Calf muscles are like any other muscle in your body. With the proper resistance training and nutrition, they will become bigger and stronger. Reducing or stopping your training, however, can cause your muscle to waste away. This muscle wasting will be more apparent if you spend most of your day sitting or lying down and than if you stand or walk regularly.
The calf muscles refer to the set of muscles that extend from the back of your knees to your heels. There are three main calf muscles, with the largest being the gastrocnemius. This muscle runs the length of your lower leg and is the muscle that is most visible when looking at your legs. Under the gastrocnemius is the soleus, which is a longer and thinner muscle. It originates at the back of the tibia or shin and extends to the ankle. The plantaris is also considered a calf muscle. These three attach to the Achilles tendon, which is attached to the heel.
There are two types of muscle atrophy, or muscle wasting. One is called neurogenic atrophy and is associated with injury or disease. The second is called disuse atrophy and occurs when you stop exercising the particular muscle. If you regularly train your calves with weights and then stop, your muscles will eventually get smaller. Also, if you are a regular runner or walker and you become more sedentary, you will also notice that your calves will gradually shrink.
What to Expect
A study published in the February 2005 issue of the Journal of Applied Physiology confirmed that different people experience muscle atrophy at different rates. According to the study, highly trained athletes can show signs of atrophy within two weeks of ending their training. If you have a less regimented training schedule, it can take several weeks before your muscles begin to waste. The rate of atrophy will also depend on your lifestyle outside of exercise. If you are detained to a bed, the rate of your muscle atrophy will be much faster than if you still carry on an active lifestyle including standing and walking.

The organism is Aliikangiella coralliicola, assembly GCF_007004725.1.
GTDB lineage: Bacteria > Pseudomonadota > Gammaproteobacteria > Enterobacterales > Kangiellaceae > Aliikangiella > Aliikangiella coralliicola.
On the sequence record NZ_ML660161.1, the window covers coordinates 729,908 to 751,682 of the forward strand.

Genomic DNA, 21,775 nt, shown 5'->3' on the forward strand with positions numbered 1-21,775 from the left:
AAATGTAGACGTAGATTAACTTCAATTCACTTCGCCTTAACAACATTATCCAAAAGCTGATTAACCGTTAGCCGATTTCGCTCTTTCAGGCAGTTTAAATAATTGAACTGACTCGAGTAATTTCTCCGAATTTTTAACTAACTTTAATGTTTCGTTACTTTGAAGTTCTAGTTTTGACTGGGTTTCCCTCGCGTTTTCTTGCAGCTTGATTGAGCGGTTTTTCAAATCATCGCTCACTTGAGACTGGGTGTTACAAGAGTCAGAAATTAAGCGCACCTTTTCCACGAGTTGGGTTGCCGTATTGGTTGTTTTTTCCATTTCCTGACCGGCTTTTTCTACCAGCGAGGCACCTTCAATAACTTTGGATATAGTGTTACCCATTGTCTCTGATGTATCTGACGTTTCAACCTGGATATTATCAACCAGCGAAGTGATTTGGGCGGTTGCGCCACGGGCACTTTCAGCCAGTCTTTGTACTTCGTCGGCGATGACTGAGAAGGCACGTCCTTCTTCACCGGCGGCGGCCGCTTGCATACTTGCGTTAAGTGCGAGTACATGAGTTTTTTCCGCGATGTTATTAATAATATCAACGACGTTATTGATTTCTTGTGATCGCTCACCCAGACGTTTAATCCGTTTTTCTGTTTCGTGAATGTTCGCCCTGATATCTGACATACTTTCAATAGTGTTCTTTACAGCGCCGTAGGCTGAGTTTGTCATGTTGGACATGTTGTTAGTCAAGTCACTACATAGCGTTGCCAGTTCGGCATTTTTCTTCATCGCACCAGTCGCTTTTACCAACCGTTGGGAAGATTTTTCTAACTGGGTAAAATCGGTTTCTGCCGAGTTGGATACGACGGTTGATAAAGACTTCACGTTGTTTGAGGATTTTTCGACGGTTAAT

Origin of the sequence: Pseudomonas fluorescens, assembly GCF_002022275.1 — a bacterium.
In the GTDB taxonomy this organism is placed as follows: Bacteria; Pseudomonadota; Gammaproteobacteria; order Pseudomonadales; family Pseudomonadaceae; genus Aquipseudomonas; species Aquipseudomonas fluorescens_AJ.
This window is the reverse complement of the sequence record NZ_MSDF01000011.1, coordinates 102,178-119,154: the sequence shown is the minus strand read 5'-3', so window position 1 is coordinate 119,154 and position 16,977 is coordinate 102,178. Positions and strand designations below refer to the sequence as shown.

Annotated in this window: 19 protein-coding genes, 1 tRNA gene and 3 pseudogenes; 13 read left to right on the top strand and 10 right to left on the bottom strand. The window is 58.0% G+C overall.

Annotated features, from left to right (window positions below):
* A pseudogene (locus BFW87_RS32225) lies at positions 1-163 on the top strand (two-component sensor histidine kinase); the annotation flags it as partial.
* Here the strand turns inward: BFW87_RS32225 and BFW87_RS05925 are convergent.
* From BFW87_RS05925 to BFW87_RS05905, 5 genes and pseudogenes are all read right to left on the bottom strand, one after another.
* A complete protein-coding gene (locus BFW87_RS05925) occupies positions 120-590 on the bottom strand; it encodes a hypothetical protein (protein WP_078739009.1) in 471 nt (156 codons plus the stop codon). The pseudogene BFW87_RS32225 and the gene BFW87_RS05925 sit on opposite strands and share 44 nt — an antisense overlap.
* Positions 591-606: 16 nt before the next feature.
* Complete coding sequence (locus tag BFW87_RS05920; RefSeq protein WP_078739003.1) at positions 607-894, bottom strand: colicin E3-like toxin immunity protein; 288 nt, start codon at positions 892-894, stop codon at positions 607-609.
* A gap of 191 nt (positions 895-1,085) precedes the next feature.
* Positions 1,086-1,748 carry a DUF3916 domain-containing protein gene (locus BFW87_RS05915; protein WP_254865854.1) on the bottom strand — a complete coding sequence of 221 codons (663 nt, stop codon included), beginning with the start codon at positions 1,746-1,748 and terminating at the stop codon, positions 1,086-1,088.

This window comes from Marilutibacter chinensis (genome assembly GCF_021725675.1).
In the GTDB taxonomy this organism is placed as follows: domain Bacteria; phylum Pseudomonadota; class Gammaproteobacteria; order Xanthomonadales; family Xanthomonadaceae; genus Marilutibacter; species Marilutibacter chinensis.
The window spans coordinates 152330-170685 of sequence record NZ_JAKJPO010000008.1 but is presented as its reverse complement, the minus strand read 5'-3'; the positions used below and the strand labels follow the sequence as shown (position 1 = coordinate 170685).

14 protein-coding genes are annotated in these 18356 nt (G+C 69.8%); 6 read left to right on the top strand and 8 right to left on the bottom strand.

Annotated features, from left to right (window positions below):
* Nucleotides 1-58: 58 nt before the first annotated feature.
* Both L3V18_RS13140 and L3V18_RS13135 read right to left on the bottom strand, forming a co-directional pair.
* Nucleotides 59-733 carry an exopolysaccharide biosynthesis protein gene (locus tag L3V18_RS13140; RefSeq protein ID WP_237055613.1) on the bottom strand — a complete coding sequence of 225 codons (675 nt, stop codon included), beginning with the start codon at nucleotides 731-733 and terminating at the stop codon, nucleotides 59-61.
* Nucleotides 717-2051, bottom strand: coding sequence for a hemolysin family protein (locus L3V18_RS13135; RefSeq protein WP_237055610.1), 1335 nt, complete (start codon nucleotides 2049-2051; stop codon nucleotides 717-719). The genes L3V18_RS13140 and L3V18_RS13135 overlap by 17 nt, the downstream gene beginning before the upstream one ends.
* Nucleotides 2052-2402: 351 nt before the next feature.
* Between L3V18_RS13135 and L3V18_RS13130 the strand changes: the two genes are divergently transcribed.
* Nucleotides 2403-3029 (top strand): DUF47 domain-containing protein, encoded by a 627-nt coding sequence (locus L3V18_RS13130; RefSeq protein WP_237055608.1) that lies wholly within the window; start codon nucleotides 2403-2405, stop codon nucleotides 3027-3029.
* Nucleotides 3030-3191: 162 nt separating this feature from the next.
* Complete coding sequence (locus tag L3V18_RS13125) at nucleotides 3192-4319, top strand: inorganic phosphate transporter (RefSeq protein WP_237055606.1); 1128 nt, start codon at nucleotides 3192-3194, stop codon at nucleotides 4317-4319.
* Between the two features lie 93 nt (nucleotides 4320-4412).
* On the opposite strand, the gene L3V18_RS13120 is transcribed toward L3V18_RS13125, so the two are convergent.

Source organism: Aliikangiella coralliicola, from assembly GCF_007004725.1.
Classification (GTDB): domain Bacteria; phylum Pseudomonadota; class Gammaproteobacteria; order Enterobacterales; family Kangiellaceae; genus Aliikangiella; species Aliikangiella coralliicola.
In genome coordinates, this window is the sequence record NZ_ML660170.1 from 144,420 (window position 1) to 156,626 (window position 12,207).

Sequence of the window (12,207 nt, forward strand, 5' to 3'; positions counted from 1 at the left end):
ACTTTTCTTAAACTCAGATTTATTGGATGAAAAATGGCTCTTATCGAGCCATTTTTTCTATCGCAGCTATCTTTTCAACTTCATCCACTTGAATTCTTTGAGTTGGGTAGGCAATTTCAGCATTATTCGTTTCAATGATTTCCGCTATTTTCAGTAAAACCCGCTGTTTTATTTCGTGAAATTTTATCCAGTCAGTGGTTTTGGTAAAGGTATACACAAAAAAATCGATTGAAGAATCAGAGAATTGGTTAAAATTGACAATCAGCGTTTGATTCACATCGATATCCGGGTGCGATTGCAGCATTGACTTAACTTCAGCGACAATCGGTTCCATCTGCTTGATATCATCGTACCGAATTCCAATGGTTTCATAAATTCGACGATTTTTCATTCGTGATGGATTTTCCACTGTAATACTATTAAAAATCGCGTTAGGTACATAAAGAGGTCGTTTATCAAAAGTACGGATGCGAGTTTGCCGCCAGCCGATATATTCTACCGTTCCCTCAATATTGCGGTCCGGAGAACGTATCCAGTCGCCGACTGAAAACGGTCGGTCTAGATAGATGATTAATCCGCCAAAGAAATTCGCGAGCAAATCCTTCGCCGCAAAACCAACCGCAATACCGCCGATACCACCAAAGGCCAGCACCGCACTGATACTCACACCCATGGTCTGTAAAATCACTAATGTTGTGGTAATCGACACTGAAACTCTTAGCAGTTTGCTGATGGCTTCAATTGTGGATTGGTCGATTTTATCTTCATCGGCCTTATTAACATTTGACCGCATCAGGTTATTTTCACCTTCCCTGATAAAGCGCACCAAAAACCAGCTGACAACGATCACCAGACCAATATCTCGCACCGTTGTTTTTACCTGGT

Reversing Muscle Atrophy
Returning to your resistance training program is the best way to reverse muscle atrophy. Of course, your muscles will now be weaker than they were when you stopped exercising, so you will have to begin gradually, using lower weights or lower intensity exercises until your muscles are capable of handling more weight. Beginning an exercise routine can also reverse age-related, neurogenic muscle atrophy. There is also mixed evidence that supplementing with protein may help reduce or prevent muscle disuse atrophy.
You can strengthen your calves using calf raises or calf presses. Both these exercises can be done in either the standing or seated position. The standing exercises place more emphasis on your gastrocnemius muscle while seated training, with your knees bent at 45 degrees, places more emphasis on the soleus. Incorporate both types of exercises into your training regimen, and always end your workout by properly stretching the muscles to increase your flexibility and prevent muscle tightness and future injuries.
- The Encyclopedia of Science: Calf Muscles
- Medline Plus: Muscle Atrophy
- Journal of Applied Physiology: Changes in the Human Muscle Force-Velocity Relationship in Response to Resistance training; Lars L. Andersen, et al.
- Sports-Specific Rehabilitation; Robert Donatelli
- Neurobiology of Aging: Effect of Exercise on Age-Related Muscle Atrophy; A. Ishihara, et al.
- Critical Reviews in Food Science and Nutrition; Does Protein Supplementation Prevent Muscle Disuse Atrophy and Loss of Strength?; T.P. Stein, et al.
- Exercise Prescription: Exercise Instruction: Directory: Exercise Menu: Calves
- Stockbyte/Stockbyte/Getty Images